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The unexpected consequences of giving without expectation.

I’ve written a memoir about Everest. In fact, I’ve written it three times—three iterations of the same story, none of which have made it beyond publishers’ slush piles or agents’ polite pasted-in rejections. Months of research and submissions for naught. So I thought, stuff this, and wrote a novel instead. It was fun, and it filled a year of Covid, but the novel is now stuck in the same place as the memoir. Not for the first time I wondered why I ever tried to be a serious writer; it was easier to be a serious mountaineer.

There was no compelling reason to go to the UK. I didn’t even want to go, even though it was four years since I was last there, the usual two-year interval having been extended by knee-jerk lockdowns. Four years is a long time when your loved ones are getting old—miss this chance and I might never see them again. So I gathered up all my excuses and put them on hold, massaged a three-week gap between speaking gigs, and found I had just enough air miles to buy a ticket on the non-stop Perth to London Dreamliner. I told my mother I would be seeing her soon.

I also told my friends, including one who’s a partner in Wilderness Lectures in Bristol. I asked if he had any speaking slots and, by chance, he did—the night before my flight back to Australia. I also offered to give a talk at my old school in Exmouth where half a century ago a teacher set me on a path into the hills. The only date they could get four hundred Year 11’s in one place at the same time was the day before the talk in Bristol. Perfect.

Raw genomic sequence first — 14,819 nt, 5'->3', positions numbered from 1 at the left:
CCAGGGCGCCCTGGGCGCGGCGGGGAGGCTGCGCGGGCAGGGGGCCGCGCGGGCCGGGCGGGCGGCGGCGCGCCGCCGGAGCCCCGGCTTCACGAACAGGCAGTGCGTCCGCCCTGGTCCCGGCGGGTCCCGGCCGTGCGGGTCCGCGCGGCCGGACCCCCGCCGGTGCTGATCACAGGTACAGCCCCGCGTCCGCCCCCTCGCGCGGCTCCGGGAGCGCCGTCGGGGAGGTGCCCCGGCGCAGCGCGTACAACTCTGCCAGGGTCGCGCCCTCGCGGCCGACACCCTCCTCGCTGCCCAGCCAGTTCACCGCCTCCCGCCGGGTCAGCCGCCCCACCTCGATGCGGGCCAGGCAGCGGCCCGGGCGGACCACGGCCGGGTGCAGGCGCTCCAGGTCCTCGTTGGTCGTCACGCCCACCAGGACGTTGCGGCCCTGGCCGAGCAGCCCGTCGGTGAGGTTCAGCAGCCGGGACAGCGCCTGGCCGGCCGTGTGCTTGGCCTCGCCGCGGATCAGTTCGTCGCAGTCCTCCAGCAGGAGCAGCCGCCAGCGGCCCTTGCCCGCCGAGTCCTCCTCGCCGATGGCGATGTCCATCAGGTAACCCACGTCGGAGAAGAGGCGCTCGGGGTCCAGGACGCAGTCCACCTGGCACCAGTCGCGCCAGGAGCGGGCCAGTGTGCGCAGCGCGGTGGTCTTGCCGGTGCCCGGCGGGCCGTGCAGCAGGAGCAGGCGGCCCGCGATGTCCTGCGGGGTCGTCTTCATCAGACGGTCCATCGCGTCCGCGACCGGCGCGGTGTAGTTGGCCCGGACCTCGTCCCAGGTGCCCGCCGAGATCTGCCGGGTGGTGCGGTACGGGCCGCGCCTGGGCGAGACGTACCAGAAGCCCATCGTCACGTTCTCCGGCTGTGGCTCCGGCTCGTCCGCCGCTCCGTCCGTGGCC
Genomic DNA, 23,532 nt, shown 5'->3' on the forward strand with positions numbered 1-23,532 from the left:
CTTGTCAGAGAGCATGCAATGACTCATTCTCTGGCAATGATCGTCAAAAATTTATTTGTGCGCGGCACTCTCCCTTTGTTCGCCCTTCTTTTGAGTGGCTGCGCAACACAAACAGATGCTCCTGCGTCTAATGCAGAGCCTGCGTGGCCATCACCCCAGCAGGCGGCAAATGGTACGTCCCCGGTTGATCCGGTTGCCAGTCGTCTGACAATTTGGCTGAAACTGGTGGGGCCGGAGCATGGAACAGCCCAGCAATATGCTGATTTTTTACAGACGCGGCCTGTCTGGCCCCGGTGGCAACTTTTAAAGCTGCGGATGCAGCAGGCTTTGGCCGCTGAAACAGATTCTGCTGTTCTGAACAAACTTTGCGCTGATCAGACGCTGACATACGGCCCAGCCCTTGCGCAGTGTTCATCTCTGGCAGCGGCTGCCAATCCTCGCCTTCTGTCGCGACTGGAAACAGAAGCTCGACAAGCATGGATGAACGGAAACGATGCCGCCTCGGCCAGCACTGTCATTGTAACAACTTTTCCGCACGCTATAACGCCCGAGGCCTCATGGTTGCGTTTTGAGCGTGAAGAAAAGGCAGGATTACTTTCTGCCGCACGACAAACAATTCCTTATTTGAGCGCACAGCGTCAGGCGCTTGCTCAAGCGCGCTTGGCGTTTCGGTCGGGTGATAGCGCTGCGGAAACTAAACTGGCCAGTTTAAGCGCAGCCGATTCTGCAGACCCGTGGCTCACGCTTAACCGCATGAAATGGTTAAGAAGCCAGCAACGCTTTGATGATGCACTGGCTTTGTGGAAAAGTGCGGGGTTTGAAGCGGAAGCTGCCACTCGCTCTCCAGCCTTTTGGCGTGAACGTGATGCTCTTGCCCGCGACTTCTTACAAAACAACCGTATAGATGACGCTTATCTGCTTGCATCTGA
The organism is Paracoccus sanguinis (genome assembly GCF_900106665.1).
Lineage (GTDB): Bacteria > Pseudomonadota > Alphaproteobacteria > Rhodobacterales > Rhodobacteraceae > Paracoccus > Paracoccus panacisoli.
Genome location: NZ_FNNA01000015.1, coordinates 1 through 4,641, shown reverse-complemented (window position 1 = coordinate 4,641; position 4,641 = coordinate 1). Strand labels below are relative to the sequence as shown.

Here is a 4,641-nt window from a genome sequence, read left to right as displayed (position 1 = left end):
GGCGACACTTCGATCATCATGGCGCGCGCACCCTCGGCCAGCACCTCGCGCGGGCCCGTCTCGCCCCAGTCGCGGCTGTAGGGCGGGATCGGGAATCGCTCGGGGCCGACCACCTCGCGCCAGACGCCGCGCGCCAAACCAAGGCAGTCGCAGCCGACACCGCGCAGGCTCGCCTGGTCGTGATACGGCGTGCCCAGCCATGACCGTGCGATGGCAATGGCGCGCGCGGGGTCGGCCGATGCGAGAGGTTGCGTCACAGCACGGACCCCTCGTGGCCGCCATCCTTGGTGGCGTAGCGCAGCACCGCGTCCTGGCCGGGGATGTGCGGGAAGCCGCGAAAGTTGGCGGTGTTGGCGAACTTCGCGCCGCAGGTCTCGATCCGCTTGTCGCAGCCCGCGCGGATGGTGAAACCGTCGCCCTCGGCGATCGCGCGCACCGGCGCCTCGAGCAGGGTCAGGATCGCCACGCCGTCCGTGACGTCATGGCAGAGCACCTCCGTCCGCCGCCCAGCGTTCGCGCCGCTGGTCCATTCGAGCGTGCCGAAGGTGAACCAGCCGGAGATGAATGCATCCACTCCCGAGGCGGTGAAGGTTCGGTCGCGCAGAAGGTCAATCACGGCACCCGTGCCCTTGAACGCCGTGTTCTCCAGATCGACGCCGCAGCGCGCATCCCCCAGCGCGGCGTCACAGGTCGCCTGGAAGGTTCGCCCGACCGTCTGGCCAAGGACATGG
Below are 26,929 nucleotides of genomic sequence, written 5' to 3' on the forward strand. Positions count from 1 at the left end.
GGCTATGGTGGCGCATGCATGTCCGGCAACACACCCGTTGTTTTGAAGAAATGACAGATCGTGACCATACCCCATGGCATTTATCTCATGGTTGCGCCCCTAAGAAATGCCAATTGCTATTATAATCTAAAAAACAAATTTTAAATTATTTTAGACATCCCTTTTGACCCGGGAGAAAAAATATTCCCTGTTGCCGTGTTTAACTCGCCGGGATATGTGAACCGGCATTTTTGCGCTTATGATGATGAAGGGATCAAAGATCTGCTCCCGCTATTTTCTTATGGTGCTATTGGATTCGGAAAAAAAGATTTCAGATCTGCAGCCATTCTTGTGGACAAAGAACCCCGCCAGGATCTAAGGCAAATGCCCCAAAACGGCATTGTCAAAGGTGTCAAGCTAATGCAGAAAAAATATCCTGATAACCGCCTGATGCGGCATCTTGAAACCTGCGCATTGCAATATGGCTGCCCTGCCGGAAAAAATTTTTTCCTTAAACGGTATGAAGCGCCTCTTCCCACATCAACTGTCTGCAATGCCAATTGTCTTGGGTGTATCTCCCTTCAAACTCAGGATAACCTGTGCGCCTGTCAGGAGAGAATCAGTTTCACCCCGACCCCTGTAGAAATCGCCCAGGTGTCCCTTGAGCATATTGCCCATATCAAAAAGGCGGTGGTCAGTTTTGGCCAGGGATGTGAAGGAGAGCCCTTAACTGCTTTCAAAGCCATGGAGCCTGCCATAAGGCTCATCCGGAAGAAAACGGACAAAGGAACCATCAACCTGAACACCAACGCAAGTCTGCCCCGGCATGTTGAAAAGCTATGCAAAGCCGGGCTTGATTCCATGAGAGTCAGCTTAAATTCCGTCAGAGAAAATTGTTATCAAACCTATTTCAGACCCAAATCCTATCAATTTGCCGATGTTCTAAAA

It was wonderful to see my mum. And so too my siblings, and a clutch of cousins I’d not seen for decades. We got together to throw my younger brother’s ashes from the rocks where we used to chase each other as kids and climb together as teenagers. I met up with old school friends and former Royal Marines colleagues and we swung our lamps over shared adventures. The time passed slowly, with joy and nostalgia and lots of lovely warm beer.

The school talk was uplifting. I went there to give, but I gained even more when I heard a boy say afterwards, ‘He makes me feel like anything is possible.’

On the way to Bristol I stayed with a friend who was living his last days. Were it not for wanting to see my mother, I wouldn’t have caught up with him in time.

The 1993 Everest team at Base Camp

The Wilderness lecture—My Everest Confession—was attended by many long-time friends and several members of my 1993 Everest expedition. They were the most appropriate audience I could have wished for and the evening sizzled with reconnections. After the talk, a friend introduced me to a filmmaker called Nick who asked if I’d be interested in making a film about it. It wasn't a difficult question. The next day I flew home on the Dreamliner, my mind awhirl.

Nick set to work raising interest from his film industry contacts and was introduced to a literary agent who’d had considerable success in getting stories into film. Intrigued by Nick’s well-crafted proposal, the agent said, ‘I need to see the writing behind it.’ So with considerable trepidation I sent my manuscript to him. Happily, he approved, and he’s now helping me with both the Everest memoir and the novel.

Joe Simpson, author of the celebrated adventure story, Touching the Void, once told me, ‘Every writer has their own journey’. Some journeys are smooth. Others are tortuous. And some journeys—like the Dreamliner’s seventeen-hour hop from London to Perth—are so long and tedious you feel you’re never going to get there. The journey of life isn’t predictable. Stuff happens. Events rarely conform to our self-serving wants. But sometimes, when we've no expectations, they can surprise and delight us.

I went to the UK to see my mum. That was all. Everything else flowed from that.


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